Healthcare researchers and decision makers have long grappled with the problem of valuing patient health outcomes. Patients routinely object that conventional methods for quantifying these outcomes fail in various ways to represent their experiences with healthcare. In particular, measures of value need to be:
- More inclusive – incorporating the full range of factors that mediate how patients experience healthcare;
- More relevant – retaining their salience to the particular patient population of interest;
- More personalized – allowing for variation in the preferences of individual patients.
IVI intends to drive new work in this area by leading research that bridges the gap between patient-centered and value-based healthcare. Such work must build on existing science, yet add incrementally to our understanding of how to quantify value with the patient in mind.
As a first step, IVI will develop a more patient-centered measure of quality-adjusted life years (QALYs) that better captures the experience of patients with a specific disease. QALYs are a commonly used approach to measuring the health benefits of a medicine or intervention that captures changes in patients’ (or populations’) health by adjusting the number of life years gained or lost for the quality of life experienced by those living with a certain condition. Under the QALY approach, years of life are multiplied by a number between 0 and 1 that is meant to capture the desirability of overall quality of health in that year, where 0 is equivalent to death and 1 is perfect health. These “health state utilities” are generally derived using surveys and other instruments that are developed for general use – not for specific disease areas. On one hand, this allows for easier comparison across disease areas, since a QALY in cancer, for example, is theoretically the same as a QALY in diabetes treatment. On the other hand, the experiences of patients with different diseases vary fundamentally, and an understanding of the benefits and costs of treatment in a disease like cancer — where the stakes and treatment costs are both high — may be seriously flawed if QALY measures are not specific to that disease.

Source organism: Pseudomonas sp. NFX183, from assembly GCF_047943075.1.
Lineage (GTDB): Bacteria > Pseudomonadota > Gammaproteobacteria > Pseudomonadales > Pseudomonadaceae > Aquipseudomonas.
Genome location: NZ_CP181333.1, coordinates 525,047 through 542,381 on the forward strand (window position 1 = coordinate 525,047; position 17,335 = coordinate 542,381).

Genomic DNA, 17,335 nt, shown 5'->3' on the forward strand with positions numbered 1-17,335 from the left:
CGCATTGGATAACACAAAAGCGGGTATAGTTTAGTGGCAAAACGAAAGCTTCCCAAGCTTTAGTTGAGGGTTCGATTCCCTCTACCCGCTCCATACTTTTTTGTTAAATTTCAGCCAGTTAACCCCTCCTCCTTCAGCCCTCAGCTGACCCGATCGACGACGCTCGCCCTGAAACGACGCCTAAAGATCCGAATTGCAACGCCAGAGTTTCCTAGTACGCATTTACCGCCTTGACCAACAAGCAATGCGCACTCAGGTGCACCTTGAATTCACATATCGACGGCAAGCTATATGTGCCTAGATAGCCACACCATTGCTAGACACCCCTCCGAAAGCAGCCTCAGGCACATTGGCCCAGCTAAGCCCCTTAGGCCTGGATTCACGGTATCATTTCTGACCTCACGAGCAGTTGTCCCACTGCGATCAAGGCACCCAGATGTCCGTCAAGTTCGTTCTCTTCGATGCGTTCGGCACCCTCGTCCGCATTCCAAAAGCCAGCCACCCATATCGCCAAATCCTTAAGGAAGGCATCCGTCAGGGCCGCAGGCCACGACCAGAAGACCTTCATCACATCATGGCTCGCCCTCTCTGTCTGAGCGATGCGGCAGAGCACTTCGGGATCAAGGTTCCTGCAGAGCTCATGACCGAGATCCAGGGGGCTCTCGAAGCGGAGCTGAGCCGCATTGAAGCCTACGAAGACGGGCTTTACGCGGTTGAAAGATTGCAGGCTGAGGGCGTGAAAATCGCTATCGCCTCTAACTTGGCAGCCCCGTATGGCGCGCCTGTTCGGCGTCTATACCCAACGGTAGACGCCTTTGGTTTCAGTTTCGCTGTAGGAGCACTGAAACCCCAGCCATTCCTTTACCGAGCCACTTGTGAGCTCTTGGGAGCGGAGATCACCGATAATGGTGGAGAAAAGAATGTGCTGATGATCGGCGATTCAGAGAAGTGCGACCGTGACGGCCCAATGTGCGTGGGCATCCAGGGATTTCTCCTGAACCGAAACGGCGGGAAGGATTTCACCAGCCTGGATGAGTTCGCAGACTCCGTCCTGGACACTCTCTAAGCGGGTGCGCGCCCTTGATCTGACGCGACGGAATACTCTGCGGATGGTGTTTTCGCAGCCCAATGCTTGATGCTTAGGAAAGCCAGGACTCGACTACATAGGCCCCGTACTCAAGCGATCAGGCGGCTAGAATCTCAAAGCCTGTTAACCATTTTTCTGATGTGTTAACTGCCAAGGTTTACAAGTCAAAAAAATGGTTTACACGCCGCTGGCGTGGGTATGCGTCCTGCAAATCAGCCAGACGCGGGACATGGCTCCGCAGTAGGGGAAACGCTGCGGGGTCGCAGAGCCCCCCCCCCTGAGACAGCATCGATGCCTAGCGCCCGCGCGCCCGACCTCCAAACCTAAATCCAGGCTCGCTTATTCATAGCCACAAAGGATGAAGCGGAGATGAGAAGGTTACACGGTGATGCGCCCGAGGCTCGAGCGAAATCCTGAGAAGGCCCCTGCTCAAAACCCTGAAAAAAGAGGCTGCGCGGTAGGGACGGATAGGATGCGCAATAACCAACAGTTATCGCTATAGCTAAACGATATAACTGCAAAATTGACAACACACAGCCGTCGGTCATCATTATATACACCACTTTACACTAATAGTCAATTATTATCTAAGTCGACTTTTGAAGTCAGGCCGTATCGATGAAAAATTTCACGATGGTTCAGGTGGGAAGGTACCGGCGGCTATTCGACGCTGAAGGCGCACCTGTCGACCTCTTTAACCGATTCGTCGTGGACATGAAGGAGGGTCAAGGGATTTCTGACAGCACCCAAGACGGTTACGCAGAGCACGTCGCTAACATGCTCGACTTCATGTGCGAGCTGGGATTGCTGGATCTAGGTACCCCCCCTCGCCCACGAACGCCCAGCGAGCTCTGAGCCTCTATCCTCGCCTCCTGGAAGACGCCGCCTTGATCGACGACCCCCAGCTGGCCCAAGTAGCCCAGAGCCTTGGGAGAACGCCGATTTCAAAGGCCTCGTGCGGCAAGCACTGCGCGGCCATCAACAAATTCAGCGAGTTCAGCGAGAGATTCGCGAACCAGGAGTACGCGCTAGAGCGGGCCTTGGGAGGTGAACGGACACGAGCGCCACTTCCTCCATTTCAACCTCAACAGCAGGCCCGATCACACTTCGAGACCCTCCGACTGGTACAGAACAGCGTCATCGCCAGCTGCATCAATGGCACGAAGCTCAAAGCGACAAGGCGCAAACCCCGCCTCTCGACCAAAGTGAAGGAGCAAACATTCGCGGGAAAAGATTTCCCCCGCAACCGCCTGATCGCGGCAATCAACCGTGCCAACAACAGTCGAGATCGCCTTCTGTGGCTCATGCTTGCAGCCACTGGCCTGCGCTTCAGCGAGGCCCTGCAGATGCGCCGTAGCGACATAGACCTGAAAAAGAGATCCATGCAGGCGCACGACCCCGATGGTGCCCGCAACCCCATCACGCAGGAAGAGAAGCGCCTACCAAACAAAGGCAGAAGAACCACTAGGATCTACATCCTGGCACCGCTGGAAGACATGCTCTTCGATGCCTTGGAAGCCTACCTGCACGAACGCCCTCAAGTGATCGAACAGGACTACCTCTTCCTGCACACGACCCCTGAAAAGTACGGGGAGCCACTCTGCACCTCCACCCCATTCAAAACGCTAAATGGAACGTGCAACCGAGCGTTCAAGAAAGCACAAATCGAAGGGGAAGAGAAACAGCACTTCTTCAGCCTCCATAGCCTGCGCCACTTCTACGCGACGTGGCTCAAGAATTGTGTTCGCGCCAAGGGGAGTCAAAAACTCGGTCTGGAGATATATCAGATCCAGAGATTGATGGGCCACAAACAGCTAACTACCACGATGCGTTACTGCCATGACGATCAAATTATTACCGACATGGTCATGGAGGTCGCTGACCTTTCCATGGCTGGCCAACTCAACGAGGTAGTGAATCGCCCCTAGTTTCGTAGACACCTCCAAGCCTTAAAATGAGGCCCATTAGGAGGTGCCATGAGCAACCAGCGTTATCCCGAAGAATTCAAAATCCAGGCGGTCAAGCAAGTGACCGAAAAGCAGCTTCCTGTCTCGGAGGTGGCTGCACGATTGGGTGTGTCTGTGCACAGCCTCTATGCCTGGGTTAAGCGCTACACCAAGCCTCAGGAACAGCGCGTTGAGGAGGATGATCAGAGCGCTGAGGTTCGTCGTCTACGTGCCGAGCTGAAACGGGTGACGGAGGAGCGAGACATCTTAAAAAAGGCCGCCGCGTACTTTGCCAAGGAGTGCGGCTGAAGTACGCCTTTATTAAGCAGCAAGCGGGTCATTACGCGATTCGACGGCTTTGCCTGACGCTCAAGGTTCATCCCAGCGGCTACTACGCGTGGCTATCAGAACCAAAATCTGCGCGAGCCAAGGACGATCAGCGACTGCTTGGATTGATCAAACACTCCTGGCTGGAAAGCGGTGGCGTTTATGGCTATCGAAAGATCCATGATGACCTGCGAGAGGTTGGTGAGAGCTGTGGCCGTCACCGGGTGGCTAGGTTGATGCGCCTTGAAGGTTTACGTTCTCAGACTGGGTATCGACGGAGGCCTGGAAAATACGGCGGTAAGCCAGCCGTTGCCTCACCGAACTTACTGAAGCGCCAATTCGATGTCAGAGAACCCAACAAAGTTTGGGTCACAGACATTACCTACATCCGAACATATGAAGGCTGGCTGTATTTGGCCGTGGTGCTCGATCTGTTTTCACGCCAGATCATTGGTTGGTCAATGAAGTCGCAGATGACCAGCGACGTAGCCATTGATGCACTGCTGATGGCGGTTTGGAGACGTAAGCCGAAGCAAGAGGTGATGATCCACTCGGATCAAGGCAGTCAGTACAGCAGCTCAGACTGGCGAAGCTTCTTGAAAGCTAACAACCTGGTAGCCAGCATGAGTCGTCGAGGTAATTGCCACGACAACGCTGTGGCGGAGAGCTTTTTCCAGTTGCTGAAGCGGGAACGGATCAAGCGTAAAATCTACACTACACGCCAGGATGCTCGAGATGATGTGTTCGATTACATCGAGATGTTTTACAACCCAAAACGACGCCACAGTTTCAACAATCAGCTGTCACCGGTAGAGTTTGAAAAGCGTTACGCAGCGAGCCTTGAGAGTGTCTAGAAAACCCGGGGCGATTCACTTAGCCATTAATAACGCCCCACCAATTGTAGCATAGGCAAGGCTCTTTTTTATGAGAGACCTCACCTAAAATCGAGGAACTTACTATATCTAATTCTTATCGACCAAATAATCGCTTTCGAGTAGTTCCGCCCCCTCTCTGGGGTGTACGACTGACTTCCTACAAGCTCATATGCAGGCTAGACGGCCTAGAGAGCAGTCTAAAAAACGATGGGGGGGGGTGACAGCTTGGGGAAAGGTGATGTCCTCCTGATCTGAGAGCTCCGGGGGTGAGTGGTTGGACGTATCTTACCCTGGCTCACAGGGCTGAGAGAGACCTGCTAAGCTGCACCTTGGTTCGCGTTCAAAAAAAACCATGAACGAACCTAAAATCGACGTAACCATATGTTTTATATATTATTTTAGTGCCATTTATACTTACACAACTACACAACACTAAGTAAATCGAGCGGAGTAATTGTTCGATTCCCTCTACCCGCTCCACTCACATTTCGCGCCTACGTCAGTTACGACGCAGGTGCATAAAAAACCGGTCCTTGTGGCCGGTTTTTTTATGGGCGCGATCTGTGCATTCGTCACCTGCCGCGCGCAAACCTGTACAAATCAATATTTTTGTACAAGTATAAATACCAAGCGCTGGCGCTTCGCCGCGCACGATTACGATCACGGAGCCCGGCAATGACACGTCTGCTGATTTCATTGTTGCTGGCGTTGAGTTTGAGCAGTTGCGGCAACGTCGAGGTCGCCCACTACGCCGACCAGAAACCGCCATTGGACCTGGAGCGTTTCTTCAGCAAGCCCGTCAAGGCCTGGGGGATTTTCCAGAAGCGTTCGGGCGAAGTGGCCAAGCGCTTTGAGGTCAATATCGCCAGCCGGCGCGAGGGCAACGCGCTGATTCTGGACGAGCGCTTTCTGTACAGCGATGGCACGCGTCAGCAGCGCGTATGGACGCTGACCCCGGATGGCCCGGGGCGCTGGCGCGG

To test the use of disease-specific QALYs, IVI is developing an approach to build QALY measures specific to non-small cell lung cancer (NSCLC). Building on existing published literature, IVI will develop a conceptual framework to guide the development of a survey instrument for measuring health state utilities for patients with NSCLC. With input from patient focus groups, IVI will develop a discrete choice experiment survey module to measure how NSCLC patients trade off key health states, side effects, and other treatment considerations. Based on the results of this survey, IVI will develop a NSCLC-specific measure of QALYs.
IVI literature review is currently underway and researchers are developing a conceptual framework, with review/insight from patient organizations. IVI anticipates focus groups and administering a patient-focused survey during the summer of 2018.
How Patients are Partners in this Work
IVI is committed to involving patients and patient-focused organizations in the development and execution of its research and model development work. For this project, we involve patients in the following ways:
- Feedback on study design
- Contribution of patient-focused data (e.g., from surveys) from patient organizations addressing value factors for patients
- Review of focus group guide and survey instruments
- Review of draft findings and papers
- Opportunity to review final manuscript and collaborate on dissemination